The hubs and I have rediscovered our deck after it’s winter hibernation. We’ve pressure washed it, busted the cushions out of their prison tote, and entertained some family on it. I was able to share a meal with an uncle whom I had not seen for almost 20 years. We plan on spending many evenings on it, eating dinner, having an adult beverage or two, and sharing the space with family and friends.

The DIY Life: Keeping Chickens, One Year Later!

26 Mar

Last week, I was looking through my day planner and realized, holy shit. It’s been a year since we got those first chicks and ducklings. It caused me to pause a moment, and think about all that I’ve learned over this year.

chickens in creek

I’ve learned that raising chicks and ducklings together is a pain in the ass. Why? Because the ducks want to try to bathe in the water, causing the litter to always be wet. Causing me to always have to change it. But I loved watching the ducklings grow into ducks, and interact with all the chicks. Nobody knew they were any different! Would I do it again? Probably not. A pair of Mallards is enough for my little backyard flock. I’m thinking when I get my next round of chicks to raise, it’ll be a little less messy.

I’ve learned that I will always have to sweep mulch back into the flower beds. When chickens are digging for bugs, they don’t really care that they are flinging mulch all over the place and making the sidewalk a mess. They don’t have very good manners.

I’ve learned that dust bathing is essential to a chicken keeping themselves clean, and that they will set up their baths wherever they damn well please.  Like beside the shed ramp, where they dug a hole that is 6 inches deep. Or in the front flower bed, against the house, where they dug a trench. Also 6 inches deep. Screw using that tub that I filled so nicely with composted wood shavings, sand, DE and wood ash.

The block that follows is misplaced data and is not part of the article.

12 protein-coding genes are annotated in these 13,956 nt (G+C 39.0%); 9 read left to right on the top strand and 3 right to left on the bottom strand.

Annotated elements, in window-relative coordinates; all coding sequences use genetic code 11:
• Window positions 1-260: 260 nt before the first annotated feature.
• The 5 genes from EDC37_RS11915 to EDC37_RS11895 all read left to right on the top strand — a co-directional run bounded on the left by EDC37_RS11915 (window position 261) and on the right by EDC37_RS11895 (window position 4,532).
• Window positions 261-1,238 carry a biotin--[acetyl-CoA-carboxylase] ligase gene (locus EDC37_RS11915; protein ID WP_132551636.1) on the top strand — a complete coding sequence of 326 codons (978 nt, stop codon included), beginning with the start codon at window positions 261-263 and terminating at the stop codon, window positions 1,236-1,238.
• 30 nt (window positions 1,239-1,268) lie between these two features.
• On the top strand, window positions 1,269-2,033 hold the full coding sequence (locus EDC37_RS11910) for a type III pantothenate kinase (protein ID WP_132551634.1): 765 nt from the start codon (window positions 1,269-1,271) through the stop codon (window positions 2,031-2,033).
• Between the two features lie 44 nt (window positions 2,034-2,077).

I’ve learned that I don’t HAVE to get up at the ass crack of dawn to let the chickens out of their coop. They will be just fine if I let them out when I wake up. When we first got them I felt like I HAD to run out before the sun and open up the coop so they could get out into the run and eat, drink, and frolic like chickens do. Then I got sick and couldn’t get up at the ass crack of dawn to let them out. And guess what? They lived! Sure, they were all at the coop windows, popping their heads up peeking out, making a ruckus. And they all stormed out and it seemed like some of them gave me the stink eye. But they lived. So until we get that automatic door opener I’m dreaming about, they’ll have to deal with being let out of the coop when I get there. It’s roomy, and gets a nice supply of fresh air. So they’ll be just fine.

Francine

I’ve learned that chicken poop will be all over my 1 1/4 acre yard. Including the front porch. The cement slab to get into the basement. The deck steps. The driveway. The world is their bathroom. Which means a shoe scraper really IS an essential household tool. So is the hose. But in the garden, yard and the flower beds? It’s a great fertilizer!